Insect vibrations inspire science

Among flying species observed in nature, insects certainly have the most impressive aerial capabilities in terms of hovering or acceleration, and remain unrivalled on these scales in terms of weight, size and energy efficiency. While understanding their flight mechanisms has long been elusive, we now know that the key to such performance lies mainly in the specific movements obtained thanks to their flexible wings, as well as the unsteady aerodynamic forces generated. A bio-inspired approach therefore appears to be a promising way of designing flying nano-robots.
The aim of the project entitled “nano-robot based on vibrating wing control” (NANOFLY) falls into this category, since it involves creating an insect-sized object, powered by electrical wires, capable of taking off and hovering.

Video 1: Wing actuation
Video 2: Lifting a nano-robot attached to a rigid beam

Initial developments have already led to some major breakthroughs: the NANOFLY team was the first to use microsystems technologies [1] to manufacture the skeleton of a nanobot with a wingspan of 25 mm. Its design is directly inspired by the order of Diptera, and consists of a support, a mobile part – a tergum and two wings – and a fixed part – the thorax (Fig. 1). The use of optical photolithography and etching processes offers the advantage of being rapid and reproducible, and has led to the production of a skeleton in SU-8 polymer resin with thicknesses ranging from 0.4 mm to 0.3 mm, as well as membranes for the wings in Parylene material and thicknesses equal to 400nm. Just as insects use their muscles to vibrate their thorax and drive their wings at several hundred beats per second, we decided to work with an entirely resonant system, without joints, excited by an electromagnetic actuator and with flexible wings to amplify the movement. In addition, our originality lies in the use of a principle combining two vibratory modes of bending and twisting the wings in phase quadrature [2], to reproduce the appropriate kinematics. Initial tests have demonstrated that a lift force equivalent to the weight of the prototype (22mg) can be obtained, with values of 30° and 15° respectively for the flapping and tilting angles of the wings (Fig.2).

The current challenges concern the take-off of the nano-robot [3]: firstly, the aim is to better understand the effects of aeroelastic couplings in order to obtain a lift force 3 times greater than the weight of the prototypes. Increasing this lift force is essential if the nano-robot is to be able to take off carrying a payload. The second challenge is to stabilize the nano-robot in hovering flight for a minimum of 10 s, which means reinforcing the flight control system and implementing the electronic functions needed for remote control. The third challenge concerns scientific and technological monitoring, with a view to ensuring the nano-robot’s eventual autonomy and use for reconnaissance missions. This involves analyzing current and future solutions for miniaturizing and lightening the existing electronic board, as well as identifying the appropriate payload and energy sources, choosing low-mass components and sensors requiring very few energy resources. We will be looking in particular at hybrid electronic circuits, CMOS micro-cameras and super-capacitors.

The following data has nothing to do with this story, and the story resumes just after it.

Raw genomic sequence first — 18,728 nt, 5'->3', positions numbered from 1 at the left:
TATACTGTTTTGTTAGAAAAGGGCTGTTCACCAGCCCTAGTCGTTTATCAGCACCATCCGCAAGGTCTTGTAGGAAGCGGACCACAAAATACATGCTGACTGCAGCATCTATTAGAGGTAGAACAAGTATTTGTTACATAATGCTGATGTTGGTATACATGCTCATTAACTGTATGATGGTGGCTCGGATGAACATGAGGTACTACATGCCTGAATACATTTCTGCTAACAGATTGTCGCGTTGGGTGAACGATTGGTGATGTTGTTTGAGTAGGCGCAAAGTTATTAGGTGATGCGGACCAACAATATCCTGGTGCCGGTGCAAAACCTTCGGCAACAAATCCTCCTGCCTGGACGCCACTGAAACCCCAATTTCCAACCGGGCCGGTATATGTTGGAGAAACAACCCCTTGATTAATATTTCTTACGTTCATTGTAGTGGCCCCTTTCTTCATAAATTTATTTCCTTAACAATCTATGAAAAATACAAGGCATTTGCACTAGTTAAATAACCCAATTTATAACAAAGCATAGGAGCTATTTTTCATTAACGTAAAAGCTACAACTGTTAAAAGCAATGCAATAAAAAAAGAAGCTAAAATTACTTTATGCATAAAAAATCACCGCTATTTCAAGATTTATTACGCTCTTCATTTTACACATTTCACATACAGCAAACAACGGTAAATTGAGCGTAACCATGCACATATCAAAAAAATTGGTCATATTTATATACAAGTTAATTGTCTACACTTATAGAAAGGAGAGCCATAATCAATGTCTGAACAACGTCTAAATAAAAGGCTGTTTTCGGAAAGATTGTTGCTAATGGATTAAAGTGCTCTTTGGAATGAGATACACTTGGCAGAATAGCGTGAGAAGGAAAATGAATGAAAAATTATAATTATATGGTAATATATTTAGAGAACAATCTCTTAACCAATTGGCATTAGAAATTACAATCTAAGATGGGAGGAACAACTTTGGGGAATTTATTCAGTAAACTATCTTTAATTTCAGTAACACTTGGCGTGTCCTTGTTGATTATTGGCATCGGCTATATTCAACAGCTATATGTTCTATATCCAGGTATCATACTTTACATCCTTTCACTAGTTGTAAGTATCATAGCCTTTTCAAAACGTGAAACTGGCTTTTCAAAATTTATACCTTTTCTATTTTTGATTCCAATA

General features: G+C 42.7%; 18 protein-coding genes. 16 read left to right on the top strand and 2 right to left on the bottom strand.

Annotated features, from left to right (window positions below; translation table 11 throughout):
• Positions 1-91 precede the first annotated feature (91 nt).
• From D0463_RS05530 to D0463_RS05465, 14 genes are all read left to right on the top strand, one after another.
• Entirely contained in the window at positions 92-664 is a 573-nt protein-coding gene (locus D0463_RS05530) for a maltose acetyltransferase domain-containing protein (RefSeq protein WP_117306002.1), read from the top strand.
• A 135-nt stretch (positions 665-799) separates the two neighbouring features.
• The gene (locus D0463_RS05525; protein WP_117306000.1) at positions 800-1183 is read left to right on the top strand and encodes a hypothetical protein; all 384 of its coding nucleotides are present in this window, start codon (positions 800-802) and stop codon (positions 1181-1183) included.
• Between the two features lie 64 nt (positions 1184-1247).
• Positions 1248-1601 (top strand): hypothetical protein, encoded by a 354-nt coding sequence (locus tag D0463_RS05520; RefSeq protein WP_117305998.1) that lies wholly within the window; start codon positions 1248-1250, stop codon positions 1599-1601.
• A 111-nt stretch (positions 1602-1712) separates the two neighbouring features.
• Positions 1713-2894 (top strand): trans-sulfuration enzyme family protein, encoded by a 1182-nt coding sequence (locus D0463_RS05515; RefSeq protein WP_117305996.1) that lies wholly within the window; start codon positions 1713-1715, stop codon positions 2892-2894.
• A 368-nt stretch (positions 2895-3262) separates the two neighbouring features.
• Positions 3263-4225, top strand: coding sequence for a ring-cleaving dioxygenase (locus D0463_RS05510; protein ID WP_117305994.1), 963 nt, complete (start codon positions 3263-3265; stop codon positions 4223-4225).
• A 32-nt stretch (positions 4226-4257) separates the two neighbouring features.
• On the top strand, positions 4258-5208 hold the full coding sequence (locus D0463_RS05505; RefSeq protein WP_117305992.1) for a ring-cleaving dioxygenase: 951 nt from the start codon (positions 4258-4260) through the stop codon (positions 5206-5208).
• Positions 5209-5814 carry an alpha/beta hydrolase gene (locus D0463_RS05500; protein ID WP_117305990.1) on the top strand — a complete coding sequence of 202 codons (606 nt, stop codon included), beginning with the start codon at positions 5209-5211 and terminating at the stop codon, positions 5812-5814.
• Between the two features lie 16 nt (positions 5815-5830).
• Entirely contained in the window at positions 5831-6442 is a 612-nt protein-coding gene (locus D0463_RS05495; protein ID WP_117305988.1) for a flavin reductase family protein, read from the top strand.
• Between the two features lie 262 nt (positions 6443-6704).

Fig. 1. a) Vue éclatée des différents composants du prototype

Fig. 1. a) Exploded view of prototype components

Fig. 1. (b) prototype de nano-robot d'une envergure de 25 mm et d'un poids total de 22 mg

Fig. 1 (b) Prototype of a nano-robot with a wingspan of 25 mm and a total weight of 22 mg.

Fig. 2. a) déformées expérimentales à la résonance : modes de flexion et de torsion, b) Fonction de Réponse en Fréquence du prototype prise à l'extrémité gauche de l'aile du bord d'attaque, zoomée sur la gamme de fréquence d'intérêt. c) Force de portance moyenne pour plusieurs fréquences d'excitation avec ajustement à l’aide d’une courbe polynomiale.

Fig. 2. a) Experimental deformations at resonance: bending and twisting modes, b) Frequency Response Function of the prototype taken at the left wing tip of the leading edge, zoomed in on the frequency range of interest. c) Average lift force for several excitation frequencies with polynomial curve fitting.

References :
[1] Bao, X. Q., et al. “Design and fabrication of insect-inspired composite wings for MAV application using MEMS technology.” Journal of Micromechanics and Microengineering 21.12 (2011): 125020.
[2] Faux, D., Thomas, O., Cattan, E., & Grondel, S. (2018). Two modes resonant combined motion for insect wings kinematics reproduction and lift generation. Europhysics Letters, 121(6), 66001.
[3] Grondel, Sébastien, et al. “Towards the use of flapping wing nano aerial vehicles.” Modern Technologies Enabling Safe and Secure UAV Operation in Urban Airspace 59 (2021): 52.

Dissemination to the general public:

1. E. Cattan
Le plus petit drone du monde présenté à Valenciennes, Journal Télévisé France 3, 19/20 Nord Pas-de-Calais, 10 octobre 2023

2. E. Cattan, S. Grondel, Quand la nature inspire l’innovation, Exposition à l’IMTD, 10 octobre 2023

3. S. Grondel, E. Cattan, Ces chercheurs qui se sont mis en tête de faire voler un drone de la taille d’une mouche, La Voix du Nord, 4 octobre 2023

4. S. Grondel, H. Poirier, Du microrobot au nanorobot, France Culture, Continent sciences, 30 mai 2016

5. S. Grondel, Le robot-abeille, Science & Vie, n°1185, 58-59, juin 2016,